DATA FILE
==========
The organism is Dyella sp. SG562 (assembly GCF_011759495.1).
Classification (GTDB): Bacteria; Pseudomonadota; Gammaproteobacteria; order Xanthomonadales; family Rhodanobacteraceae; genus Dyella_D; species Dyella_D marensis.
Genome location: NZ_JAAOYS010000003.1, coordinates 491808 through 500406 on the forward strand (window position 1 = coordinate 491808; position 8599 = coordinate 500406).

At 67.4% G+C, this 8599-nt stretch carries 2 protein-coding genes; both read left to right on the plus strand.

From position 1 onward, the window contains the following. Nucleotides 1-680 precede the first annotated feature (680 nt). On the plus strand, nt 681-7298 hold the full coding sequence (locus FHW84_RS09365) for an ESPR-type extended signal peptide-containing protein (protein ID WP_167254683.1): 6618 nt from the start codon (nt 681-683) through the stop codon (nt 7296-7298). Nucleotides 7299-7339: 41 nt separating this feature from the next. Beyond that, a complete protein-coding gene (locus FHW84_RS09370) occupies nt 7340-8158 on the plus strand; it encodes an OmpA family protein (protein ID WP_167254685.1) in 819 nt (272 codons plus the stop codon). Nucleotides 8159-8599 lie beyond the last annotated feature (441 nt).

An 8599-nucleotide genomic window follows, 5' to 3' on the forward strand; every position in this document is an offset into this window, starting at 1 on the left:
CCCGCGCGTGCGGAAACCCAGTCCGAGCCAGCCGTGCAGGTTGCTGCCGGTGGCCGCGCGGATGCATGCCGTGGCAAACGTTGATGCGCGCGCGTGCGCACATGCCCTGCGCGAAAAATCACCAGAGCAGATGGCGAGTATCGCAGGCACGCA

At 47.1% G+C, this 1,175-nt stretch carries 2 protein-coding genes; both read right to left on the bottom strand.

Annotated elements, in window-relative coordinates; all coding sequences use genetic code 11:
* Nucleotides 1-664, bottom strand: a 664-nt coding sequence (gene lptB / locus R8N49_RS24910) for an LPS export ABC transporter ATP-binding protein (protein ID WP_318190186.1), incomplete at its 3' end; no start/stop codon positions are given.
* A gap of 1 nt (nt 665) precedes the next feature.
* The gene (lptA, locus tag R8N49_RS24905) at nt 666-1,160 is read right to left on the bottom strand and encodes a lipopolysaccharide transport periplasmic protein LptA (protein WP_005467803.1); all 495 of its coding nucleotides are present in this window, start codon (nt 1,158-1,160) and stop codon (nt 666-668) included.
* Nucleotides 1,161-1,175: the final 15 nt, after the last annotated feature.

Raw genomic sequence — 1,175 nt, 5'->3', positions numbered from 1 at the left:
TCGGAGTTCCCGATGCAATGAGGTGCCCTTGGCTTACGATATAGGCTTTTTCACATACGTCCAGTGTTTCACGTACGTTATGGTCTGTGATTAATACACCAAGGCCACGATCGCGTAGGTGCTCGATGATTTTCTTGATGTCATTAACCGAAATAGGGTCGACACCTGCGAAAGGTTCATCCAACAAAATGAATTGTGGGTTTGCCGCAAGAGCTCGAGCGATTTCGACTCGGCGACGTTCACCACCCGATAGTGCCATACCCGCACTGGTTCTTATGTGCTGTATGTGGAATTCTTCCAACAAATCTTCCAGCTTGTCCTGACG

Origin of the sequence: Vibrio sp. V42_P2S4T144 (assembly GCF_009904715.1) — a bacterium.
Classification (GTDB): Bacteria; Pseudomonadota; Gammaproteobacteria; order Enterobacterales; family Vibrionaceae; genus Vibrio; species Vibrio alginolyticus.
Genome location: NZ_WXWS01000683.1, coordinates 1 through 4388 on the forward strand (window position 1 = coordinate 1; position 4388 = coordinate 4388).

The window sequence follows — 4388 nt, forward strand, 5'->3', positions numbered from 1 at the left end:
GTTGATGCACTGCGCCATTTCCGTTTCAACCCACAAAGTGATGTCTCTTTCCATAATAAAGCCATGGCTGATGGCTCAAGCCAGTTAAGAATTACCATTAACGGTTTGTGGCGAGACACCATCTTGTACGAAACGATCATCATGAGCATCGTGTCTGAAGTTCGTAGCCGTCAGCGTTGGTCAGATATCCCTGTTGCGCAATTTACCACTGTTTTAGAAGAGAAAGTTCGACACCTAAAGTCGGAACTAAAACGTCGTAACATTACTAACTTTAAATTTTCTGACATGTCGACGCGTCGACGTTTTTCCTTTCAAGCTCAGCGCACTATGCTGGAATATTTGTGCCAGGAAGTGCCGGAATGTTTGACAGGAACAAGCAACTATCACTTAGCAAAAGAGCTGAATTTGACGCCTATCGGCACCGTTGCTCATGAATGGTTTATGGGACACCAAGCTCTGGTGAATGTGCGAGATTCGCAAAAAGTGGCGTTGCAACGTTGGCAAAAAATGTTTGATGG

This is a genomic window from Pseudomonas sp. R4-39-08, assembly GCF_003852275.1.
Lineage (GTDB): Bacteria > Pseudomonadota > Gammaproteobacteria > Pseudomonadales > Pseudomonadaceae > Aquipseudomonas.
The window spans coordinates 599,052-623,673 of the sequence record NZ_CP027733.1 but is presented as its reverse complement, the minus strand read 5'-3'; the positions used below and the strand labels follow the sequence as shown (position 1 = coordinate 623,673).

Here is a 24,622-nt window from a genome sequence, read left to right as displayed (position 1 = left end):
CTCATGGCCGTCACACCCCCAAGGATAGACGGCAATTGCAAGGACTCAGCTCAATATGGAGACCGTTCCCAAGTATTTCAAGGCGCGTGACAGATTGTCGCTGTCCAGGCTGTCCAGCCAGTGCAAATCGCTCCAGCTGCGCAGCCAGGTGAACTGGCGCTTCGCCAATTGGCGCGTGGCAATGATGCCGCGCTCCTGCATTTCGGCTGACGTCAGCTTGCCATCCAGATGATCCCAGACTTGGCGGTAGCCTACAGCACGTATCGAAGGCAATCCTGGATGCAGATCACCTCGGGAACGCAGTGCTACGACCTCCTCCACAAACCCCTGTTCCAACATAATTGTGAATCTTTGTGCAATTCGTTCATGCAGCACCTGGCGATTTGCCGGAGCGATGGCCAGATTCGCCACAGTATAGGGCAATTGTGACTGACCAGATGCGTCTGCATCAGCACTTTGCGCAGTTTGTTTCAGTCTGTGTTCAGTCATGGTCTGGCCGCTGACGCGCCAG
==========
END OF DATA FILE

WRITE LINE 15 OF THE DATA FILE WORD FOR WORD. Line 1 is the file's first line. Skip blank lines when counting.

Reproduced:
TCGGAGTTCCCGATGCAATGAGGTGCCCTTGGCTTACGATATAGGCTTTTTCACATACGTCCAGTGTTTCACGTACGTTATGGTCTGTGATTAATACACCAAGGCCACGATCGCGTAGGTGCTCGATGATTTTCTTGATGTCATTAACCGAAATAGGGTCGACACCTGCGAAAGGTTCATCCAACAAAATGAATTGTGGGTTTGCCGCAAGAGCTCGAGCGATTTCGACTCGGCGACGTTCACCACCCGATAGTGCCATACCCGCACTGGTTCTTATGTGCTGTATGTGGAATTCTTCCAACAAATCTTCCAGCTTGTCCTGACG